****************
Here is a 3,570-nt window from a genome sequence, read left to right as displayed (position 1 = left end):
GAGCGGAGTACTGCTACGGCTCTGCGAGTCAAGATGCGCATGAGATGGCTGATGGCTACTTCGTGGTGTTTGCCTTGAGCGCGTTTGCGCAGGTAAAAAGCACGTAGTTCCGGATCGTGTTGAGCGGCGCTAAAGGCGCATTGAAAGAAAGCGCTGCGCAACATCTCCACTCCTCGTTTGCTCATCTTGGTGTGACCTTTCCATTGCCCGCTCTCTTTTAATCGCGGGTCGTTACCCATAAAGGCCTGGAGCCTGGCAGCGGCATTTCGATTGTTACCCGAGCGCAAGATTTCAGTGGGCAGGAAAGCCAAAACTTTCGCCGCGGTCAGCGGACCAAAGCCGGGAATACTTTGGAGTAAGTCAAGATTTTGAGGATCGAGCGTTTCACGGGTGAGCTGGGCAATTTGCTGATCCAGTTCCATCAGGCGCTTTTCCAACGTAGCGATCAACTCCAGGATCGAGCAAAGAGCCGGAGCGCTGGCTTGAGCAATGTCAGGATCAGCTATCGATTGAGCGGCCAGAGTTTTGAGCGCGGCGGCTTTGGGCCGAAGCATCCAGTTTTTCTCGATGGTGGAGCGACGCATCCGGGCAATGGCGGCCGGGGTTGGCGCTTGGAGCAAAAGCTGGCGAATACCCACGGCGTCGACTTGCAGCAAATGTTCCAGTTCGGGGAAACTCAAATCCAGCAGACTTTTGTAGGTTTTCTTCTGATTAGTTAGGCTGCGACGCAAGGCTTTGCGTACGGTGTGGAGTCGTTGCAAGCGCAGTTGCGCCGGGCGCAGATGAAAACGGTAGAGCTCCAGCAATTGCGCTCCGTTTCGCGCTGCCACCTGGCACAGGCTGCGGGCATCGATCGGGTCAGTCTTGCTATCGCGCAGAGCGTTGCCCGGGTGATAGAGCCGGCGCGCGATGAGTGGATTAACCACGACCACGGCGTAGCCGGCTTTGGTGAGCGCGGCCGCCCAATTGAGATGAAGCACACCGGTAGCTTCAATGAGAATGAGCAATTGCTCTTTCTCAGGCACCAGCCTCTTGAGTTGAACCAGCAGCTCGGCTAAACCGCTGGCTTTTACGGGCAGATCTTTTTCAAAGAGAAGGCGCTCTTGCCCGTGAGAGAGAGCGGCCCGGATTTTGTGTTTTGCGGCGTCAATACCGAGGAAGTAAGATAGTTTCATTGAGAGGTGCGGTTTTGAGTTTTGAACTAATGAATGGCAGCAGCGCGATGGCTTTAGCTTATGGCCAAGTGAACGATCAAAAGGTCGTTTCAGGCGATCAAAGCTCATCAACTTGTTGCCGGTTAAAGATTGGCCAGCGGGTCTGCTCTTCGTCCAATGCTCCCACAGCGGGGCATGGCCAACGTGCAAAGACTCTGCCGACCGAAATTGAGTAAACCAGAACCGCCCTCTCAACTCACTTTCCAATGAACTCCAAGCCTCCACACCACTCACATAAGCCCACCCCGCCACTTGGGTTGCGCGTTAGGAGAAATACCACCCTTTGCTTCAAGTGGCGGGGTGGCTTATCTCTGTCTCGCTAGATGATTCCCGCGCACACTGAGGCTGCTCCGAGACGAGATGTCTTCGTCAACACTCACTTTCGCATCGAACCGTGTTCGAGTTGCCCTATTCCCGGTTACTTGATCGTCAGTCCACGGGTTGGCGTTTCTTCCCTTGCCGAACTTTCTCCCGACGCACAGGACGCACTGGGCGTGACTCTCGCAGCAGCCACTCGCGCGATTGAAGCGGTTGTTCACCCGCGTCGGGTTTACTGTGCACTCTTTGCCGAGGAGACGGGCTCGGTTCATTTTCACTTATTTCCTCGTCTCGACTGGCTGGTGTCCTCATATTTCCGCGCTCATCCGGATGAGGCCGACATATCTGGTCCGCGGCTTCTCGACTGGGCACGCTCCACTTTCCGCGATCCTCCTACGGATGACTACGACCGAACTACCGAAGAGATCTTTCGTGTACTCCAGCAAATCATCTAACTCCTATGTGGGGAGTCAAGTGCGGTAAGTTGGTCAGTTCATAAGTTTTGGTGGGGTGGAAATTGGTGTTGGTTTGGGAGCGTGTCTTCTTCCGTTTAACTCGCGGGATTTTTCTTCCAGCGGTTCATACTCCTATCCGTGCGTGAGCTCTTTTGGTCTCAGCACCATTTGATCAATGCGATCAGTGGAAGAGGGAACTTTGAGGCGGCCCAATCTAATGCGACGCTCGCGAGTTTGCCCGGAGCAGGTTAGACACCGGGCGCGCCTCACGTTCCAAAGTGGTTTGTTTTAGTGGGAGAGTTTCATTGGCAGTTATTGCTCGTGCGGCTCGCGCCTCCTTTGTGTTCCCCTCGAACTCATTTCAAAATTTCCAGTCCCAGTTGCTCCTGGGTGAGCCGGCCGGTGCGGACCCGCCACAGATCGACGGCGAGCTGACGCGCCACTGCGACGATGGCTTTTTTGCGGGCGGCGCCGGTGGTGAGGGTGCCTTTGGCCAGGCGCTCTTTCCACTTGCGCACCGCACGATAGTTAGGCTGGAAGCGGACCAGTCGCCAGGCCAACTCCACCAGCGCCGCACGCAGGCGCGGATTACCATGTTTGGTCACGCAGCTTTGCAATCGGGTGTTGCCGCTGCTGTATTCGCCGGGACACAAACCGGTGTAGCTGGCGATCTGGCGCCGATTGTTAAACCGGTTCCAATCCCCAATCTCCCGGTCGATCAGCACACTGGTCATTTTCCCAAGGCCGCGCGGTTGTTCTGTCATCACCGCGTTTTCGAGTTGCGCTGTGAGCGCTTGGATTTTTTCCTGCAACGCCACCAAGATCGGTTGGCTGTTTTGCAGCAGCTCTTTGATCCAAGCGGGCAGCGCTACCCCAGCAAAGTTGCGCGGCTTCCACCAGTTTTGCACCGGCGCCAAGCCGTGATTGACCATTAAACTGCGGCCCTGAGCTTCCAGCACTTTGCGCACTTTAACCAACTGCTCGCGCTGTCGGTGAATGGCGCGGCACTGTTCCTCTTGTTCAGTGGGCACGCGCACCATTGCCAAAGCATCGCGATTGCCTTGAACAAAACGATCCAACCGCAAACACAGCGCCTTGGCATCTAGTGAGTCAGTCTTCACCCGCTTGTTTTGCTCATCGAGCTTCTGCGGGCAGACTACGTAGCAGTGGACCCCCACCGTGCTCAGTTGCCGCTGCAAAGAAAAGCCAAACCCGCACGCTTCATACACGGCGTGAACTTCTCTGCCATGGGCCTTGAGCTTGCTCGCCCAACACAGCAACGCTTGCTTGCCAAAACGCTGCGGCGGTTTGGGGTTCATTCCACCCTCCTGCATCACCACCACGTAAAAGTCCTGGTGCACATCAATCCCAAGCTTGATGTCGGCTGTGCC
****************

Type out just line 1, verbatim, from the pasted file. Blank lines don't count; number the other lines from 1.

Here is a 3,570-nt window from a genome sequence, read left to right as displayed (position 1 = left end):